How thick are your Drawers bottoms........ strength???

pudleboyJune 16, 2009

Just got my cabinets installed and have opted for lots of drawers. I loaded one of my drawers and have some concerns about the weight. The drawer is seven incehs deep and I put 10 plates 6 bowls and 10 snall plates in the drawer. So The capacity is great.....but I noticed the drawer bottom is flexing. I looked at the bottom and it is 1/4 inch plywood. The drawers are solid wood construction.

I never thought about this during the planning stage. My question is...how thick are your drawer bottoms and do these drawers need reinforced or will they be ok over time?

I dont want my drawers all bowed and falling apart in 6 months. How are drawer bottoms usually built?

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ccoombs1

I can't believe they used 1/4" in the bottom of the drawers. I doubt that will hold up well over time. My drawers are Blume metaboxes so they have metal sides with integrated slides and they have 3/4" melamine in the bottoms. They are VERY strong, even the 36" wide drawers where I store all of my heavy cassarole dishes. Most drawer slides have at least a 75 lb capacity, but I doubt your drawer bottom could even come close to that especially on a larger drawer. Does your contract with your cabinet supplier state what thickness of wood will be used in the drawers?

    Bookmark   June 16, 2009 at 8:21AM
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caryscott

In the great ply vs particleboard debate the thiness of both the ply and particleboard used is often overlooked (thin particleboard would be even worse). With drawers I decided 5\8 melamine covered particleboard was a good minimum, we didn't go over 30" wide with the drawers and have had no problems so far.

    Bookmark   June 16, 2009 at 9:18AM
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brunosonio

We also have deep drawers in the lower cabinets with Blum metabox sides and 5/8" maple plywood in the bottoms. Each drawer can hold 100 pounds easily.

    Bookmark   June 16, 2009 at 9:40AM
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laurielep

I wondered if my deep drawers will hold my mixing bowls and serving plates. They all seem pretty heavy.

I might be a spaz...I can't figure out how to measure the bottom!! And I have no idea what wood it is. We have plywood sides, does that mean it's plywood??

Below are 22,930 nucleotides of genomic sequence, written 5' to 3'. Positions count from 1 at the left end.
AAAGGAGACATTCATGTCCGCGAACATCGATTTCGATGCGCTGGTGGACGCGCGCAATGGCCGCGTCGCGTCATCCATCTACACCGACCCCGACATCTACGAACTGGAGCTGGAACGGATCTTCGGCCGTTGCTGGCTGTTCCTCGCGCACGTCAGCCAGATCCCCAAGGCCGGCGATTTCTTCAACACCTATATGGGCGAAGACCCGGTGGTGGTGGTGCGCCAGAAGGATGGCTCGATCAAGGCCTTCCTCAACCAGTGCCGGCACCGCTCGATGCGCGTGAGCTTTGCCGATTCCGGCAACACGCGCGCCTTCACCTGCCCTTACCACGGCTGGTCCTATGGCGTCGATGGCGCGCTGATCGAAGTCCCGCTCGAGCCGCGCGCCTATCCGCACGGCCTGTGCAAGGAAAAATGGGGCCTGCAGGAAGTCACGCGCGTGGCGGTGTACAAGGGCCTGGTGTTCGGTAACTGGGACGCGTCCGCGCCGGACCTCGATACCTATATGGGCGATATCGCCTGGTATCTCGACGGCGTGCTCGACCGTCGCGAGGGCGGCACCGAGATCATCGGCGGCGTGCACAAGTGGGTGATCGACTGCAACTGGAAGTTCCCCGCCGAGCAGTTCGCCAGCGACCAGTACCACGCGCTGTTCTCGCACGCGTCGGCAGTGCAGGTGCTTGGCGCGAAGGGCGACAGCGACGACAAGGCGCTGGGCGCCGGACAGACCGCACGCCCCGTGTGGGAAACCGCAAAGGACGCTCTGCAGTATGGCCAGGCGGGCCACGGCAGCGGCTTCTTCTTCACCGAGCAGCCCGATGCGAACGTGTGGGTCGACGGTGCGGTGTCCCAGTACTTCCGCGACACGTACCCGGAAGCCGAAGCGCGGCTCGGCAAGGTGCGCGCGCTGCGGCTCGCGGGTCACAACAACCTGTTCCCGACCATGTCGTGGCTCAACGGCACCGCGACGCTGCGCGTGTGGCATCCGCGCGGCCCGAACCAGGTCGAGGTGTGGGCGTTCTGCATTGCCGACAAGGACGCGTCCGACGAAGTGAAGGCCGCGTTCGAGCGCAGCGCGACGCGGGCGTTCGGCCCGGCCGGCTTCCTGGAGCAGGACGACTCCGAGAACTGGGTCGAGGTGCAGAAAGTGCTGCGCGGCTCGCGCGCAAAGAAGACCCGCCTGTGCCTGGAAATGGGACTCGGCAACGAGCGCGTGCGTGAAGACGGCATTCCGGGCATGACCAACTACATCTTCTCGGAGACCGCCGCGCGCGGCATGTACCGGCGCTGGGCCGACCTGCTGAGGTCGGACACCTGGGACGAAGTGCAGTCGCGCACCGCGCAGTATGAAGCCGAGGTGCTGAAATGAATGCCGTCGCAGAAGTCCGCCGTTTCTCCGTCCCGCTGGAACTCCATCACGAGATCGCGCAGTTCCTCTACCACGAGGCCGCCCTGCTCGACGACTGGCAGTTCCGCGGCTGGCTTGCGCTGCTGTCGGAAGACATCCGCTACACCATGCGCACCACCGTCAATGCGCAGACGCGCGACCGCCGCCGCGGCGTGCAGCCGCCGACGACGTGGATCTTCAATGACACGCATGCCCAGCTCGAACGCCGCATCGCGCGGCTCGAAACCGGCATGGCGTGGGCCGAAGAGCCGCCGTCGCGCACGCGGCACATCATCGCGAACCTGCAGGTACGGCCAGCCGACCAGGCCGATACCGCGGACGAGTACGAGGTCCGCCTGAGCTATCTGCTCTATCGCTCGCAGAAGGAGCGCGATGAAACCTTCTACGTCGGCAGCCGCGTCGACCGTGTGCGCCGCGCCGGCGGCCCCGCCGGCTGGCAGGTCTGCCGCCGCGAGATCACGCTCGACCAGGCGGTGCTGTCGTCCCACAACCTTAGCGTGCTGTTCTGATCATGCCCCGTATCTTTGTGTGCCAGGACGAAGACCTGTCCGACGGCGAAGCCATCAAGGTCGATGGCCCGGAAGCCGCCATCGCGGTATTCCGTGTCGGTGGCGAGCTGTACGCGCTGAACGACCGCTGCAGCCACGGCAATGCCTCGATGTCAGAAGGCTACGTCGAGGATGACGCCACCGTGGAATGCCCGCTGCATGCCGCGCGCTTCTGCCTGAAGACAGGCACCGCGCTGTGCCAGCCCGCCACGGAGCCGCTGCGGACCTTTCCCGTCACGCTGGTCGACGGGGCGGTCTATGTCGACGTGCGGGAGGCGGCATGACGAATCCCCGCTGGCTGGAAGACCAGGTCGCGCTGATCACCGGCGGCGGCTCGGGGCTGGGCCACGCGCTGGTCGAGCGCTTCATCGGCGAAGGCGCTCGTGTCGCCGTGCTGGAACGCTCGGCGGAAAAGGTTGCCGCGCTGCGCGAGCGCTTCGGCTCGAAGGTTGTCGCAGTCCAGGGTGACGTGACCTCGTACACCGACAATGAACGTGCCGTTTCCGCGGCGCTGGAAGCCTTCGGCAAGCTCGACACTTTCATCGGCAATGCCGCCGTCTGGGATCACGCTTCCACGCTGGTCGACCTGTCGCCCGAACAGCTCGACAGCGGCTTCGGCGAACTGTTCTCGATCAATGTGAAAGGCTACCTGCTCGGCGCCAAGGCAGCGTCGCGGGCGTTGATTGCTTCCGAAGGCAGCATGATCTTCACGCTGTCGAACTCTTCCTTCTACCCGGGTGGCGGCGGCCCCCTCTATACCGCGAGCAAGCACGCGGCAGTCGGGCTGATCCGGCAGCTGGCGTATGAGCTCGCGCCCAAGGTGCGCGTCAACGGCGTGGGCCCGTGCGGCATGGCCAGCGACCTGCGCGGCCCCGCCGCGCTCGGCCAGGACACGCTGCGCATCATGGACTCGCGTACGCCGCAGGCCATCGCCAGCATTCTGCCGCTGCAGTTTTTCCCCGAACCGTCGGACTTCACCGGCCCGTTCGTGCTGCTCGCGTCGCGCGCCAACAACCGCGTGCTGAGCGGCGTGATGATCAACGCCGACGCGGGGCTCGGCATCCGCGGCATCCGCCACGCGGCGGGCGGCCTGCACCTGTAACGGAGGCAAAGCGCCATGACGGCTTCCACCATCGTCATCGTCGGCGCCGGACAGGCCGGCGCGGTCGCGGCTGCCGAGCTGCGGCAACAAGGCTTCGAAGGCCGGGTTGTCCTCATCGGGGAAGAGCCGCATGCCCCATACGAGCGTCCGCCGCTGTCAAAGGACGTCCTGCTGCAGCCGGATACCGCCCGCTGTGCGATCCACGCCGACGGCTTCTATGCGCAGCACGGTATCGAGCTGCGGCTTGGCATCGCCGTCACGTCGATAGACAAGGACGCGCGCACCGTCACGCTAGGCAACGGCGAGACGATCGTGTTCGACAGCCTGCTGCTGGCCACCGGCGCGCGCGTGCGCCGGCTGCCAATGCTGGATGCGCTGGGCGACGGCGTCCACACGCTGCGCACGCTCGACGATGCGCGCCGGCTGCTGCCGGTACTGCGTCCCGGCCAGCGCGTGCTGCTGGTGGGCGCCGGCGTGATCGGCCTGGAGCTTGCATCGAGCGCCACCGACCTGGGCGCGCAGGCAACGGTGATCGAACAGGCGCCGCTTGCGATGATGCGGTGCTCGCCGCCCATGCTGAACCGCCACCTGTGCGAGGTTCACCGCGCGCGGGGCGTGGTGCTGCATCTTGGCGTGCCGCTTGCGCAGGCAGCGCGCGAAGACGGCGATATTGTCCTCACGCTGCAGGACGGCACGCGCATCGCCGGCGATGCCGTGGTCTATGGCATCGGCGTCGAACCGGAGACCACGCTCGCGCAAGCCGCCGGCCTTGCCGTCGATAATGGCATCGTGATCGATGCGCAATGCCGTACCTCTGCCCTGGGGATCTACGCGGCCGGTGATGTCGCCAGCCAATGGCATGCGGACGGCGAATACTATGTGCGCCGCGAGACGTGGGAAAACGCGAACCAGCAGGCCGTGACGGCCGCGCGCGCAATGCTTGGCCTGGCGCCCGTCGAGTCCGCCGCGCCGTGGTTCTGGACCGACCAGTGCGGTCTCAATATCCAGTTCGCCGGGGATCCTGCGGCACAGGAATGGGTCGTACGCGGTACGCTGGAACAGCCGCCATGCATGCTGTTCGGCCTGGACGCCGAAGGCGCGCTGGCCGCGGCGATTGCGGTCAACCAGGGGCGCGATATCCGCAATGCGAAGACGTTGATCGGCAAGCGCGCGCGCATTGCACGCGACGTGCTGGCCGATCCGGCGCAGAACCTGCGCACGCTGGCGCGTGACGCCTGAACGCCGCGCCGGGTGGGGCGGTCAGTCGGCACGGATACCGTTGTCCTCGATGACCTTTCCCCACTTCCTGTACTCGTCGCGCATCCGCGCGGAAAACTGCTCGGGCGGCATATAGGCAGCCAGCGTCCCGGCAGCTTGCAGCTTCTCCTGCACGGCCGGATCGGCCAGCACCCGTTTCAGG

Bookmark   June 16, 2009 at 11:59AM
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pudleboy

I went back and looked at the specs for thomasville and Kraftmaid et al and it seems that the 1/4" bottom may be a standard spec.

My drawers are solid wood on the sides back and front.
They have 1/4" or 5/16" plywood on the bottom.
My widest drawers are 30" and I have two of these.
the rest are 27" and smaller so I think they will be ok.

I am concerned about the 30" drawers. Do those in the know think I can get away with the bottoms as is.... or should I get the cabinet guy to build two new drawers with thicker bottoms? I don't think the current drawers can be reinforced due to the use of the soft (blum type) close glides. Does any one have any advice on the smaller drawers as well? If thicker what would be the correct thickness to take the stress?

    Bookmark   June 16, 2009 at 1:38PM
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cloud_swift

Our drawer bottoms are 5/8" plywood. It is overkill on our smaller drawers - I could see the sense of doing 3/8" on a shallow 24" wide drawer to get the extra quarter inch of usable height. But I'm glad its there on the big drawers. I'm astounded that someone does 1/4" bottoms on big drawers. Perhaps a reinforcement could be attached under the drawer going front to back in the area between the drawer glides - that shouldn't interfere with them. Your cabinet guy could probably order drawer boxes with thicker bottoms and attach the drawer fronts to them.

laurielep, you could figure out the thickness of your drawer bottom by measuring the height of the drawer side on the outside of the drawer, then measure the distance between the top of the drawer side and the drawer bottom and the distance between the bottom of the drawer side and the drawer bottom. The thickness of the drawer is the first measurement minus the second two. Or you could see if the specs for your cabinets give the information.

    Bookmark   June 16, 2009 at 5:51PM
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pudleboy

This should be a Warning to those that are following the suggestion to add drawers not doors. Watch your bottoms. It never occurred to me that I would need a thicker door due to the weight. Call me dumb. With everything else to think about it just never came to mind.

I don't recall it being mentioned in the door vs. drawer debates on garden web either. If I had known I could have specified it from the beginning. Now I have to have the drawers rebuilt or reinforced. Although with the slides and soft close mechanism I don't see where there is room to put any thing to bolster the build.

Cloud Swift who built your cabinets?
Those seem really thick. I checked specs for HD and Lowe's and they all use the 1/4 inch plywood in their door bottom construction.
Cloud Swift did you request that thickness or was it the cabinet makers suggestion?